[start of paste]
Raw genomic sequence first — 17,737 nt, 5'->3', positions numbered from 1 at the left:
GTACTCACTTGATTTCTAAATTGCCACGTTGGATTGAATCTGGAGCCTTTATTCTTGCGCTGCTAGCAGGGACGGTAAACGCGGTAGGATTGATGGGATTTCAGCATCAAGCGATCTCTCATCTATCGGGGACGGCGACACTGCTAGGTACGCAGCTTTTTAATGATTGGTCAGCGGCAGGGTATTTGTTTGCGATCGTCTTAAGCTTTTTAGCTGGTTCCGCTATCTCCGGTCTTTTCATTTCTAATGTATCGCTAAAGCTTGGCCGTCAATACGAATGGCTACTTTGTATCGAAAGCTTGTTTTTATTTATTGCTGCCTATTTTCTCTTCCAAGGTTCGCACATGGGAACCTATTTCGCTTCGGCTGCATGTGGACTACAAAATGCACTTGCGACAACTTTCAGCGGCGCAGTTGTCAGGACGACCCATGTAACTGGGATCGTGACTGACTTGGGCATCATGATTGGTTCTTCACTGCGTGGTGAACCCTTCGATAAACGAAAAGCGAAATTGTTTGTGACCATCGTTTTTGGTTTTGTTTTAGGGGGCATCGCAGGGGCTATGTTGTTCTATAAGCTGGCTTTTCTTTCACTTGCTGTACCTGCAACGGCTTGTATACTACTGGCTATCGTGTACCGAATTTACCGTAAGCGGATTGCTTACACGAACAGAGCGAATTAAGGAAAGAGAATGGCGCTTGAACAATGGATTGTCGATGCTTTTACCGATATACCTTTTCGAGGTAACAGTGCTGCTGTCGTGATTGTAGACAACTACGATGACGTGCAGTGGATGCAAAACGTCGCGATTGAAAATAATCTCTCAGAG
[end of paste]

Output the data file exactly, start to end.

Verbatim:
Raw genomic sequence first — 17,737 nt, 5'->3', positions numbered from 1 at the left:
GTACTCACTTGATTTCTAAATTGCCACGTTGGATTGAATCTGGAGCCTTTATTCTTGCGCTGCTAGCAGGGACGGTAAACGCGGTAGGATTGATGGGATTTCAGCATCAAGCGATCTCTCATCTATCGGGGACGGCGACACTGCTAGGTACGCAGCTTTTTAATGATTGGTCAGCGGCAGGGTATTTGTTTGCGATCGTCTTAAGCTTTTTAGCTGGTTCCGCTATCTCCGGTCTTTTCATTTCTAATGTATCGCTAAAGCTTGGCCGTCAATACGAATGGCTACTTTGTATCGAAAGCTTGTTTTTATTTATTGCTGCCTATTTTCTCTTCCAAGGTTCGCACATGGGAACCTATTTCGCTTCGGCTGCATGTGGACTACAAAATGCACTTGCGACAACTTTCAGCGGCGCAGTTGTCAGGACGACCCATGTAACTGGGATCGTGACTGACTTGGGCATCATGATTGGTTCTTCACTGCGTGGTGAACCCTTCGATAAACGAAAAGCGAAATTGTTTGTGACCATCGTTTTTGGTTTTGTTTTAGGGGGCATCGCAGGGGCTATGTTGTTCTATAAGCTGGCTTTTCTTTCACTTGCTGTACCTGCAACGGCTTGTATACTACTGGCTATCGTGTACCGAATTTACCGTAAGCGGATTGCTTACACGAACAGAGCGAATTAAGGAAAGAGAATGGCGCTTGAACAATGGATTGTCGATGCTTTTACCGATATACCTTTTCGAGGTAACAGTGCTGCTGTCGTGATTGTAGACAACTACGATGACGTGCAGTGGATGCAAAACGTCGCGATTGAAAATAATCTCTCAGAG